Cons: Higher management acts as if there hair is on fire and that you need to put it out! There is actually screaming in some business meetings as we are trying gain a common road. Decisions that are made at one meeting are undone at the next and you never know what decision to follow — makes it hard to "get it right".
Pros: Some of the people with whom I worked were pros for this organization — some of my peers, the technical line staff, and occasionally an executive who understands the balance of delivering well with ensuring overdelivery is avoided. Executives take the manager's side on most manager-employee disputes.
Cons: They offer very poor compensation vs. the market, and offer no consideration of work-life balance. People at sub-executive levels literally live in fear of "resource actions" that are executed annually to move more resources offshore for a (currently) favorable price model. Repositioning the truth to the customer to reflect internal changes in policy or strategy is commonplace.
Advice to Senior Management: If you choose to work for them in this capacity, expect overwork (80-90 hours/week without a break for months and months on end). IBM promotes and encourages an overarching corporate drive to move all domestic resources offshore for no quality reasons, but to simply offer the customer a cheaper deal.
Pros: Brand recognition. Competitive compensation. They have spacious office space.
Advice to Senior Management: Give value to giving back to your people. Consider 360 degrees performance review.
Pros: No compulsion to go to office if you are not allocated in a project.
Cons: I have a very bad experience of getting allocated to project in IBM. Despite me telling my work location preferences I was assigned to distant office which was about 2 hours journey from my home. No proper interaction in office. You will feel like resigning in first month itself. Think thrice before joining this organization.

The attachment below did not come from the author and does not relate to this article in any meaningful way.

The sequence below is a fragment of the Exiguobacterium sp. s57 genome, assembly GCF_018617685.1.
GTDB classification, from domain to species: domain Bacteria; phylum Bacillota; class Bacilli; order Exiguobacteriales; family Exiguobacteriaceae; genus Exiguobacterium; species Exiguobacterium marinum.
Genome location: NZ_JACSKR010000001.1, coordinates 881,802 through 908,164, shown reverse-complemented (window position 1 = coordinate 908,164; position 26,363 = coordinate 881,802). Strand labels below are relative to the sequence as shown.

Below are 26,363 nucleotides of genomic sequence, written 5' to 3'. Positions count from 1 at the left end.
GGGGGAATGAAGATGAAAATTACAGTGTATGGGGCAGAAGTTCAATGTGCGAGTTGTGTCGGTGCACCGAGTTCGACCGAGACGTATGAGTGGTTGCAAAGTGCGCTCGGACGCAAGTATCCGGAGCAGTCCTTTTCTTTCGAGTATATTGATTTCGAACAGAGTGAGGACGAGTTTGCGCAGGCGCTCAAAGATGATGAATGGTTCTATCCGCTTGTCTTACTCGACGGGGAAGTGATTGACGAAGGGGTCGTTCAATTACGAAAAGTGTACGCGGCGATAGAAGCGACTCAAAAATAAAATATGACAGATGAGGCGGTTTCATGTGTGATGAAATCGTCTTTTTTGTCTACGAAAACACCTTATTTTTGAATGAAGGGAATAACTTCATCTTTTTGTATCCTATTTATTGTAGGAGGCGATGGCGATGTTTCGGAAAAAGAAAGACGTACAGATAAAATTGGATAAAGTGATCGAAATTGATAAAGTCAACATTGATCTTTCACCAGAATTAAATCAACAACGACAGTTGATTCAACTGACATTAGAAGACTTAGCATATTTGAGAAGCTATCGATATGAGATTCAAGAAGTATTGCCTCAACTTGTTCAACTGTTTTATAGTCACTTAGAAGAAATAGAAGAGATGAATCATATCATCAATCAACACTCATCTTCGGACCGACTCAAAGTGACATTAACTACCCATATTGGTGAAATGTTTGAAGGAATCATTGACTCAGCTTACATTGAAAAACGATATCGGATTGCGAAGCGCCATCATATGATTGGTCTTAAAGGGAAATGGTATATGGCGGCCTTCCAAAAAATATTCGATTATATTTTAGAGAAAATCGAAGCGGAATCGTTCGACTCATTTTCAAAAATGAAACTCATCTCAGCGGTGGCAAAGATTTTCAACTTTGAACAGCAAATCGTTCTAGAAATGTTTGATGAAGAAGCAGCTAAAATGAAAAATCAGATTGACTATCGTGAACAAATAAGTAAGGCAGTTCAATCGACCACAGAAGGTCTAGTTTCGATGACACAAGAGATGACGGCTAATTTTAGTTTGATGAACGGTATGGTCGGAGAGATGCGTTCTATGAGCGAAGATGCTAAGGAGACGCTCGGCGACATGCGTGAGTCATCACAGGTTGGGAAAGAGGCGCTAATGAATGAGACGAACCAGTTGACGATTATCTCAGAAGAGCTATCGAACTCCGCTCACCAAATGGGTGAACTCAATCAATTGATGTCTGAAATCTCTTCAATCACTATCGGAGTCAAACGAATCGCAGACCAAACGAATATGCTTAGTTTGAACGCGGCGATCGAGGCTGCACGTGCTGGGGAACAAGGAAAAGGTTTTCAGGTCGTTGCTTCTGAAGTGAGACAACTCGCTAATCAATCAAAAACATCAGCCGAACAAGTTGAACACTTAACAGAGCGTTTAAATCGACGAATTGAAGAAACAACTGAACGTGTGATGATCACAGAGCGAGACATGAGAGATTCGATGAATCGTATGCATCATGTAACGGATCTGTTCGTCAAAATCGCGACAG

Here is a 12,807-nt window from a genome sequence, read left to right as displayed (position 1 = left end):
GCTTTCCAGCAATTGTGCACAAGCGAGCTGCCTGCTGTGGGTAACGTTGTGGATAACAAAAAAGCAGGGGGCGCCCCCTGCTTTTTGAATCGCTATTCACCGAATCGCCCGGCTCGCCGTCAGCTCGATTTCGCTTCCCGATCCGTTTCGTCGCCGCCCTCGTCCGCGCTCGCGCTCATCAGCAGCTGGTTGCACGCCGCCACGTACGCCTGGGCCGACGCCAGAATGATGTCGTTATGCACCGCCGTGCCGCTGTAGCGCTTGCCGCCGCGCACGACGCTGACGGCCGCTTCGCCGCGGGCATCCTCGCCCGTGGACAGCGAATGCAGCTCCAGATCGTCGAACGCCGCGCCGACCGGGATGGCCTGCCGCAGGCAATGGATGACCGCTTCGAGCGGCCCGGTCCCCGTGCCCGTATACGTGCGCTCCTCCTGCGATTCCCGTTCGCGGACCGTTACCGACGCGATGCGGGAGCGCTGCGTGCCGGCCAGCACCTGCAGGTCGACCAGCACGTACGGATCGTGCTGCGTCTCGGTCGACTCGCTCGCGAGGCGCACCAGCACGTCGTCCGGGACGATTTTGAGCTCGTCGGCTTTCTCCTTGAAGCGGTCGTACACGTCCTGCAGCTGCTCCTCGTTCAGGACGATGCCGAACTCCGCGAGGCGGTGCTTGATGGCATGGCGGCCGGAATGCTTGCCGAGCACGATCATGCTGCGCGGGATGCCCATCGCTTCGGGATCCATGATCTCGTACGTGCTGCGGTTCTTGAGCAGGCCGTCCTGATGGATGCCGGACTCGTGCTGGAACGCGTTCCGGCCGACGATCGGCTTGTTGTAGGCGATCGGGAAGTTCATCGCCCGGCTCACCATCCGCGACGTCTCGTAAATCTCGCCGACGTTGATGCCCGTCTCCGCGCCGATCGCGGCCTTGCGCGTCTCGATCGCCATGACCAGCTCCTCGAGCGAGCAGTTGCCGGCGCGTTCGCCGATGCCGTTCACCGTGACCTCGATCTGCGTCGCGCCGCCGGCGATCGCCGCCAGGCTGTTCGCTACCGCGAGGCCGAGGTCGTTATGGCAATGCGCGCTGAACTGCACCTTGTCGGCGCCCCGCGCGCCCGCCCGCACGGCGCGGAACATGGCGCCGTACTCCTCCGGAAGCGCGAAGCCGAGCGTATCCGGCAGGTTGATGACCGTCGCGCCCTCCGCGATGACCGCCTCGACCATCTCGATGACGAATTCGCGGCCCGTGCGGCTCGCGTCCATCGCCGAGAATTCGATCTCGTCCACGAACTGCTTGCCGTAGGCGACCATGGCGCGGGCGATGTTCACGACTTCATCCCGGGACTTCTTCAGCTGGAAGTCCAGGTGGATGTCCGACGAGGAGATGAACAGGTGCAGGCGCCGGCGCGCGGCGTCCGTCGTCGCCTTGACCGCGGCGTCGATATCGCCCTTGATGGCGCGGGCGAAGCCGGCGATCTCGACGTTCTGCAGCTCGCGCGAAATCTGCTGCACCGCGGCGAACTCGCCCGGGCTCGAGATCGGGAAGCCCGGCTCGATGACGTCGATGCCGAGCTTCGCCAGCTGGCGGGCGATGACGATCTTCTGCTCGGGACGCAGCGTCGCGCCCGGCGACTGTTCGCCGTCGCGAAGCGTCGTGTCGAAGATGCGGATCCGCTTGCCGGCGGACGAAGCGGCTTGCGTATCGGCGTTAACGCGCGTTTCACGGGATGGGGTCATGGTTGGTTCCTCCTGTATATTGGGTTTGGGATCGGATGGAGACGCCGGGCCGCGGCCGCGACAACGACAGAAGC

Advice to Senior Management: Should follow proper procedure for new joinee.
Advice to Senior Management: Realize that people makes money for company not useless greedy managers. So invest into them, into relation, education; people will be happy then working for IBM => customers will be then happy and not leaving IBM.
Pros: Less Work. Can work from home.
VERDICT: You be here, for sake of holding your job. If you can work here, you can work anywhere else.
Advice to Senior Management: Are you blind?!
Pros: IBM is great for people with families. There is a lot of flexibility in your hours and when/where you work. You'll find some very smart people here, and I do have to say, most of my closest friends are from IBM, because they are just that nice. There's some flexibility in moving around the company and trying different roles.
Cons: Everything here, salary/bonus, promotions are generally just a numbers game, whatever is available in the pool. Employees feel under appreciated. No more real perks like free coffee. Salary is more likely on the low end.
Advice to Senior Management: Everything is just a numbers game now, and that gets passed from upper management all the way down, so I'm not sure how much can actually be done or changed.